The idea is that I might not have the right to comment on Israeli actions because I have never been in the shoes of an Israeli citizen, living under the threat of an attack at all times. It is obvious that this is both a dodge and true at the same time. It's a dodge because the same people that write this will in the same paragraph write that they want Israel to totally destroy Hamas and Hezbollah, which if my reading comprehension is correct, is also commenting on the situation.
I really, really hate my words being misrepresented. Disagree with me all you want, but don't assign your own meaning to things I've said.

To clarify, I never said that I want Israel to 'destroy' anyone or anything. I simply said that when comparing how Israel responded to the assault on its territory by an armed militia, the comparison shouldn't be made with the armed militia, but with other nation-states more similar to Israel. Making a distinction between Hizbollah and Lebanon is to some degree like differentiating between WWII era Germans and the Nazis. It works on a cerebral level, but not on a practical one. It's a sad reality that makes me glad to be over here and not one of the Israeli decision-makers.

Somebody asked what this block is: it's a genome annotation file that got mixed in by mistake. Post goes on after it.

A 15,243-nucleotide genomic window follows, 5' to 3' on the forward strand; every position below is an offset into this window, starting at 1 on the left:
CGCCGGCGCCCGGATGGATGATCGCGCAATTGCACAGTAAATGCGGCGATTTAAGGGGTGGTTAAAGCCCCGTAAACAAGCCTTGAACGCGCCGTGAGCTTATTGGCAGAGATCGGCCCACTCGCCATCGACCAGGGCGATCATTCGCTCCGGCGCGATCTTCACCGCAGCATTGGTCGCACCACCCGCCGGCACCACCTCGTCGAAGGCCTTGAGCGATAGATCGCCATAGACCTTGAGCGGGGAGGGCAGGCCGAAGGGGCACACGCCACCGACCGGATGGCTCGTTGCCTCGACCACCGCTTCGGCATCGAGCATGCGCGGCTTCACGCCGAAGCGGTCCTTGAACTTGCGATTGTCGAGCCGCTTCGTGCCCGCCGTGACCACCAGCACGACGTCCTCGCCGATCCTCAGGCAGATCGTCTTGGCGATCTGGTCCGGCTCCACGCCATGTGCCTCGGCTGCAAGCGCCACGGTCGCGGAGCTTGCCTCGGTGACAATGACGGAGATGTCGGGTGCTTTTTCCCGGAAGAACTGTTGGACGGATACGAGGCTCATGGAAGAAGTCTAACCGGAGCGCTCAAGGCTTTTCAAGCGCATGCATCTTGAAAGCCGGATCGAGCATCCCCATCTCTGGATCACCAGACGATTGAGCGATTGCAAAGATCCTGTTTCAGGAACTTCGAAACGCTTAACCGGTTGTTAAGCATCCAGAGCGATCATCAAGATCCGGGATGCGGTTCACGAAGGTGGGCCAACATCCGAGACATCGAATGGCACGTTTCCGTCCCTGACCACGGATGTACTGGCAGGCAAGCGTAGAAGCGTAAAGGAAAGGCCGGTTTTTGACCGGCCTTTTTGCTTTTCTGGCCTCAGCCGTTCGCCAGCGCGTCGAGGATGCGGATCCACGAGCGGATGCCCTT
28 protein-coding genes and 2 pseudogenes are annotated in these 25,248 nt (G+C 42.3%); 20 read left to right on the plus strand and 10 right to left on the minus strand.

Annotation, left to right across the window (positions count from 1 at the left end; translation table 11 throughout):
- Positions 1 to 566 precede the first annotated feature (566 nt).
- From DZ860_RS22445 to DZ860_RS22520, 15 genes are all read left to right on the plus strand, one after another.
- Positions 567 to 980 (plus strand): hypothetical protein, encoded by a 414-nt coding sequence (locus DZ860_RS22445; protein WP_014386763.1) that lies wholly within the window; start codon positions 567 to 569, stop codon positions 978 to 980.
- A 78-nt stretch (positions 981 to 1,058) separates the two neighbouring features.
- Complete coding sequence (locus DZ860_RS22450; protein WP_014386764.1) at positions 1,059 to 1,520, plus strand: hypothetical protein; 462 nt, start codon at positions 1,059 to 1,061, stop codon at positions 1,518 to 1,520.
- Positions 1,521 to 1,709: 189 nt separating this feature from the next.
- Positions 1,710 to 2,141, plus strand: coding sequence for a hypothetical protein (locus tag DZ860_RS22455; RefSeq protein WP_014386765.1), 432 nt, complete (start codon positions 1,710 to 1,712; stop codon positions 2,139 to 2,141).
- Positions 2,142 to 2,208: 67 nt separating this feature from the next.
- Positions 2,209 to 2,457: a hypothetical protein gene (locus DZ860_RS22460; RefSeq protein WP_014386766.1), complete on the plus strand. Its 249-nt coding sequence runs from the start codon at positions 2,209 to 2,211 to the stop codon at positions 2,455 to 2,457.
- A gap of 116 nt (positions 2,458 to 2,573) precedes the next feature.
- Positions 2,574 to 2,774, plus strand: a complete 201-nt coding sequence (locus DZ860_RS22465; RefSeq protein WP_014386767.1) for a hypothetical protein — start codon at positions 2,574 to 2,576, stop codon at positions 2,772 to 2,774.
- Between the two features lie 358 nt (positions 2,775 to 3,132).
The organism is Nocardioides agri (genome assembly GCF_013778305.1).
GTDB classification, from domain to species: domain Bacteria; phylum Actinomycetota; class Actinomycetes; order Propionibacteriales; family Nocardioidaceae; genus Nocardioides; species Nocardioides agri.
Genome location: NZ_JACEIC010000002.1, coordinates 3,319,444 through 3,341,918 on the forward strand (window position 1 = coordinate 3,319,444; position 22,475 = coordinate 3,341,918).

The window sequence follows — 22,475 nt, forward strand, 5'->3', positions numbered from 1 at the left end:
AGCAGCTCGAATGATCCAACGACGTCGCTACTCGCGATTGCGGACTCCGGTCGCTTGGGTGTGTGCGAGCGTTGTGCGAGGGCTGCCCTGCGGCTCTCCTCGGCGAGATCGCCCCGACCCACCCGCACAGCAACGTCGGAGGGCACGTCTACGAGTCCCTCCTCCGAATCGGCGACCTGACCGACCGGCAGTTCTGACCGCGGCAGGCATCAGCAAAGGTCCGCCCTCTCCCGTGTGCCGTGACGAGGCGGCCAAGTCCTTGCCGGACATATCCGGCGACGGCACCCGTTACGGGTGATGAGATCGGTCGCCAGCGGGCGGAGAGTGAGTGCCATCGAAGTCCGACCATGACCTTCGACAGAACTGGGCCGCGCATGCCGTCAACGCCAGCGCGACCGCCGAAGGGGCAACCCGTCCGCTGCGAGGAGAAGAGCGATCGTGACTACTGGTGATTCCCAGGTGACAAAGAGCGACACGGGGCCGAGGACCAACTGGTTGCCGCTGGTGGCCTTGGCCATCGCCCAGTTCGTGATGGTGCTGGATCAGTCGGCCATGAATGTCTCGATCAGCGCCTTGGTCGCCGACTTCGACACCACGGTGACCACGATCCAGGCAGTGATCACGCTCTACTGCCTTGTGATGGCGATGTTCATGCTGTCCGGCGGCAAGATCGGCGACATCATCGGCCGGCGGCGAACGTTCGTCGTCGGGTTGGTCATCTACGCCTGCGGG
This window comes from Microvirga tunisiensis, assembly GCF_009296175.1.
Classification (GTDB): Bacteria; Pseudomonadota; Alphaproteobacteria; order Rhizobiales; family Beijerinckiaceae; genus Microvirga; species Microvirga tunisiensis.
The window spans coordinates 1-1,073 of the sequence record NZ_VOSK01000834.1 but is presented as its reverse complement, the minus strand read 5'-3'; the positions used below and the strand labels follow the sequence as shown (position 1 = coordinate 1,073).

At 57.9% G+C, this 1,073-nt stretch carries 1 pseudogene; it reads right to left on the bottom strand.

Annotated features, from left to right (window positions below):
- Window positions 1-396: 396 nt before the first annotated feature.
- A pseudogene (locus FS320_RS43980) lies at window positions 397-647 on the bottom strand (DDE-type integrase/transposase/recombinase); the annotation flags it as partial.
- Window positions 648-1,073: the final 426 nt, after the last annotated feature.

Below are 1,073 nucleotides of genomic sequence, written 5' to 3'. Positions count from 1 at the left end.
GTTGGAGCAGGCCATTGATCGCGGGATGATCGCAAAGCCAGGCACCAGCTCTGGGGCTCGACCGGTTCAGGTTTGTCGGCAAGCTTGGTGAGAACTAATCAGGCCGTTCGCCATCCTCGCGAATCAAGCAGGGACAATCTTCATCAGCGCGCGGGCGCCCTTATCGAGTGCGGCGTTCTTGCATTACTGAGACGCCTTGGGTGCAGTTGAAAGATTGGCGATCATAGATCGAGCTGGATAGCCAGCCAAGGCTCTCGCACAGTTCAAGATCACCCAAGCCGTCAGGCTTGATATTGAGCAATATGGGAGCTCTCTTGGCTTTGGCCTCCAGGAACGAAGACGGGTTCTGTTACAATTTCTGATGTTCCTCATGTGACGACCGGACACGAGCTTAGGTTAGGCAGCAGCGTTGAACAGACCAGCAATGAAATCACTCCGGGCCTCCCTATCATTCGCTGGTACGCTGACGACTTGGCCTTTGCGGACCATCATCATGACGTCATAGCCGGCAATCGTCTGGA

I also never said that anyone who doesn't live in the area shouldn't be criticizing or commenting on the crisis. I simply suggested that when we pontificate (as bloggers are apt to do) we should remember that we do so from the luxury of a safe distance (both in terms of geography and experience). Never did I suggest that only those who take Israel's side should be allowed to comment.

kevvyd admits he would be scared etc. if he were an Israeli, then flips the coin:

Naturally, those that pose these questions of us Israel-critics (for want of a better term) seem unlikely to flip the question around and ask how they would feel if they were Palestinian. It's a useful exercise - try it. Since I'm good at following my own lead, I'll take that one on, too.